• End junk food sponsorship of family and sporting events: the sponsorship relationship between junk food manufacturers and sporting events continues to promote the false suggestion that these products are compatible with a healthy, active lifestyle and undermines efforts to combat obesity
Drugs and addiction

Alcohol and tobacco remain two of the leading causes of preventable death and disease in the UK, while other (illegal) drugs continue to cause considerable harm among some of the most vulnerable in our society, exacerbating health inequalities. These challenges require not only education but strong legislation as well:

  • Introduce Minimum Unit Pricing (MUP) for alcohol: Public Health England’s (PHE’s) recent evidence review demonstrated that MUP is the most effective tool available to tackle alcohol harm. The next UK government should follow Scotland’s example and introduce an MUP of 50p per unit
  • Require calorie labelling on alcohol: alcohol calorie labelling not only fulfils the consumer’s right to be informed about what they are drinking, but also offers a potentially powerful tool to reduce consumption by drawing the link with obesity. Despite strong support in the European Parliament, efforts to introduce this labelling at an EU level have stalled. Brexit provides an opportunity for the UK to go further, faster in providing comprehensive health information on labels
  • Lower the drink driving limit to 50mg: with the news announced in October 2016 that Malta is to lower its drink drive limit from 80mg to 50mg alcohol per 100ml blood, England and Wales will soon be left as the only part of Europe with such a high limit. With initial data from Scotland suggesting lowering the limit there has reduced drink driving, the UK government must again follow Holyrood’s example
  • Introduce outdoor smoking exclusion zones: following the success of the UK’s indoor smoking bar in helping encourage people to quit, RSPH believes the introduction of bans in selected outdoor areas, such as beer gardens, parks and public square, would represent a further important step in the denormalisation of smoking. However, any such exclusion zones must exempt e-cigarettes
  • Decriminalise illegal drug use: in June 2016, RSPH’s landmark Taking a New Line on Drugs report set out the case for the decriminalisation of illegal drug use, as part of a wider package drug policy reform measures focused on public health and harm reduction. RSPH believes any new government must make a serious reassessment of the UK’s approach to this issue, in line with progressive international developments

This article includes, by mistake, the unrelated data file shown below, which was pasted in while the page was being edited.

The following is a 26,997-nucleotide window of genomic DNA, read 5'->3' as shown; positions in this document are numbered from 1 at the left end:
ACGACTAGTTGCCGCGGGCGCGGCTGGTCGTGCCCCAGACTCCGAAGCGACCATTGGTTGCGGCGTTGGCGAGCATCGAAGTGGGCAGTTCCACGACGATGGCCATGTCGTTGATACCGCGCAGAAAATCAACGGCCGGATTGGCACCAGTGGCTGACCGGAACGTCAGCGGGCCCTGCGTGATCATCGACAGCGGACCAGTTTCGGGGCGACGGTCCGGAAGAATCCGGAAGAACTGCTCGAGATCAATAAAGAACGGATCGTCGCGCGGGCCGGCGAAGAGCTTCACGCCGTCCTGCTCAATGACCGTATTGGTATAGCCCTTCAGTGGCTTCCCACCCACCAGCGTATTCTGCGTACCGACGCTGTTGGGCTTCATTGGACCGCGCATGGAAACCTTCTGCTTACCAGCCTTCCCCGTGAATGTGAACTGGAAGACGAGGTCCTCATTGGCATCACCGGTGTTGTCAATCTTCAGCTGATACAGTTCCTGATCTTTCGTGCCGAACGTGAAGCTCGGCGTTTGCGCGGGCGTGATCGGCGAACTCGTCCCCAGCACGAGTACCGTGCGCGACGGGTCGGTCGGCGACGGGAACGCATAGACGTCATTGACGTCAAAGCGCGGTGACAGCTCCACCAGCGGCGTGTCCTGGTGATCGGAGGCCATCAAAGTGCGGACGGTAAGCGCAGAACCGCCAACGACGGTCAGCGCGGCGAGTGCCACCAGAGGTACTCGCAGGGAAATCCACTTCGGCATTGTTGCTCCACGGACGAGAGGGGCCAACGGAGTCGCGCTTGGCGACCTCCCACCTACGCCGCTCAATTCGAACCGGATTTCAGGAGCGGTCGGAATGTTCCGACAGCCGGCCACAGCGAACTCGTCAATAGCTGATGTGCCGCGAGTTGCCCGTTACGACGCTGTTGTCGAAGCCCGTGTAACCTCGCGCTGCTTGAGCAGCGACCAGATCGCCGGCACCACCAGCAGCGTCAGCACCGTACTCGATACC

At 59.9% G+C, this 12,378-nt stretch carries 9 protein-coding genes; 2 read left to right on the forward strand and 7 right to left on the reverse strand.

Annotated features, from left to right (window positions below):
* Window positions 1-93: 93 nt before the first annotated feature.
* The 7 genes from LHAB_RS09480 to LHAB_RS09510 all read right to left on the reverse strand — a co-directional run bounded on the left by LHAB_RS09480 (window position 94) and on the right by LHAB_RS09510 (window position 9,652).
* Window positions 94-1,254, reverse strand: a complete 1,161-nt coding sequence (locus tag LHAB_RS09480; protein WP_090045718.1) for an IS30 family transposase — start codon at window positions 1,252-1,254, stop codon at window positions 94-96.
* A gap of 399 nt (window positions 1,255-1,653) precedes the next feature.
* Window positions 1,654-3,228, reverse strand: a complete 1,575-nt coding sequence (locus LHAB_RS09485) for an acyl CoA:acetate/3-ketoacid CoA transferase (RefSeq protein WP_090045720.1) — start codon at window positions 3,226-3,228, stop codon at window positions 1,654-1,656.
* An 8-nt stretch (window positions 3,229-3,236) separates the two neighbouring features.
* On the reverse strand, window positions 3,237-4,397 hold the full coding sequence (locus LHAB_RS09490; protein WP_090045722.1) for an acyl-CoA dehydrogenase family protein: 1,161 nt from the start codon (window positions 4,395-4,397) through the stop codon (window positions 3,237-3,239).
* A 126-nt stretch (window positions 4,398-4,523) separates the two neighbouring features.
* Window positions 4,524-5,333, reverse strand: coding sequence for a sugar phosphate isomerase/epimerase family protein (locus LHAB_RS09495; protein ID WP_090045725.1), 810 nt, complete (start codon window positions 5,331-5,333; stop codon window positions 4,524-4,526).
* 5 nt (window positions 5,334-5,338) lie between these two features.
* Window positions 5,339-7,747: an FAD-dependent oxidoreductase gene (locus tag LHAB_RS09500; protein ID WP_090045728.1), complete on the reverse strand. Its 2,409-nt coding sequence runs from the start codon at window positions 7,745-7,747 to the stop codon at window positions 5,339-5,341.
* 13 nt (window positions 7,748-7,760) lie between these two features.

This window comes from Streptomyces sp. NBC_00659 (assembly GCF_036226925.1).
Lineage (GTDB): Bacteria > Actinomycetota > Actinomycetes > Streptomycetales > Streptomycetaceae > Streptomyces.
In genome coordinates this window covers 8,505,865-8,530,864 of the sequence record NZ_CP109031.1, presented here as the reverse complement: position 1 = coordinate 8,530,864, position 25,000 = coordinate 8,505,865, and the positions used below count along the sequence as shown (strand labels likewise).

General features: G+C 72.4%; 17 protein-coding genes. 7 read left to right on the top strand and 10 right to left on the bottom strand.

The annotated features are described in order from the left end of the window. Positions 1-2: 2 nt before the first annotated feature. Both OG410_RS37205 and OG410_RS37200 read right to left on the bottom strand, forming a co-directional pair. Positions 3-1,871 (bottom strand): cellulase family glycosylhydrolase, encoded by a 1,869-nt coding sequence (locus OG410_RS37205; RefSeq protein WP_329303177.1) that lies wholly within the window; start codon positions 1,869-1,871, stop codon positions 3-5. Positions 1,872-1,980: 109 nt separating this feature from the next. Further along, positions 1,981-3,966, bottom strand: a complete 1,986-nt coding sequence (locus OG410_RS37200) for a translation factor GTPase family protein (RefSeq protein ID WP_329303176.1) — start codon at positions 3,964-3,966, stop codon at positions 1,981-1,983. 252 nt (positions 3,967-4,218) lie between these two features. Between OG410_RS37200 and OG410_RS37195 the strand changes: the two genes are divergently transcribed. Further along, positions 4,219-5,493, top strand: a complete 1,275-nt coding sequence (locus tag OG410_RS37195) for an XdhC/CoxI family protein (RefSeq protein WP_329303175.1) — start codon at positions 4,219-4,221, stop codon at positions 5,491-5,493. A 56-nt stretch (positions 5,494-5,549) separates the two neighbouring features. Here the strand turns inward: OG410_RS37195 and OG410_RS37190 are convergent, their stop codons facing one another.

• Reduce the maximum stake on Fixed Odds Betting Terminals (FOBTs) from £100 to £2: FOBTs have been described as the ‘crack cocaine’ of gambling, and present a serious addiction and wellbeing issue. Accordingly, RSPH supports the call of the All Party Parliamentary Group on FOBTs for the maximum stake to be reduced to £2 to minimise harm
Sexual health
  • Extend the human papillomavirus (HPV) vaccine to boys: RSPH welcomed recent news from Scotland that the vaccination of girls has led to a dramatic drop in prevalence of the sexually-transmitted HPV virus. However, the female-only vaccination programme is an imperfect solution which leaves many, including men who have sex with men (MSM) unprotected, and should be extended to all boys as well as girls across the UK

Commuting accounts for a significant proportion of the lives of many in the UK, and in August 2016 RSPH’s Health in a Hurry report highlighted the negative impact this is having on our health, whether through the anxiety and stress of delays or the knock on effect on time available for healthy behaviours such as exercise. Action must be taken to make the commute a healthier experience, including:

  • Make health and wellbeing a specification for the award of rail franchises: to ensure no company is awarded a contract without making a proactive effort to improve and protect the health of commuters
  • Remove first class carriages on commuter lines at peak times: to reduce overcrowding and stress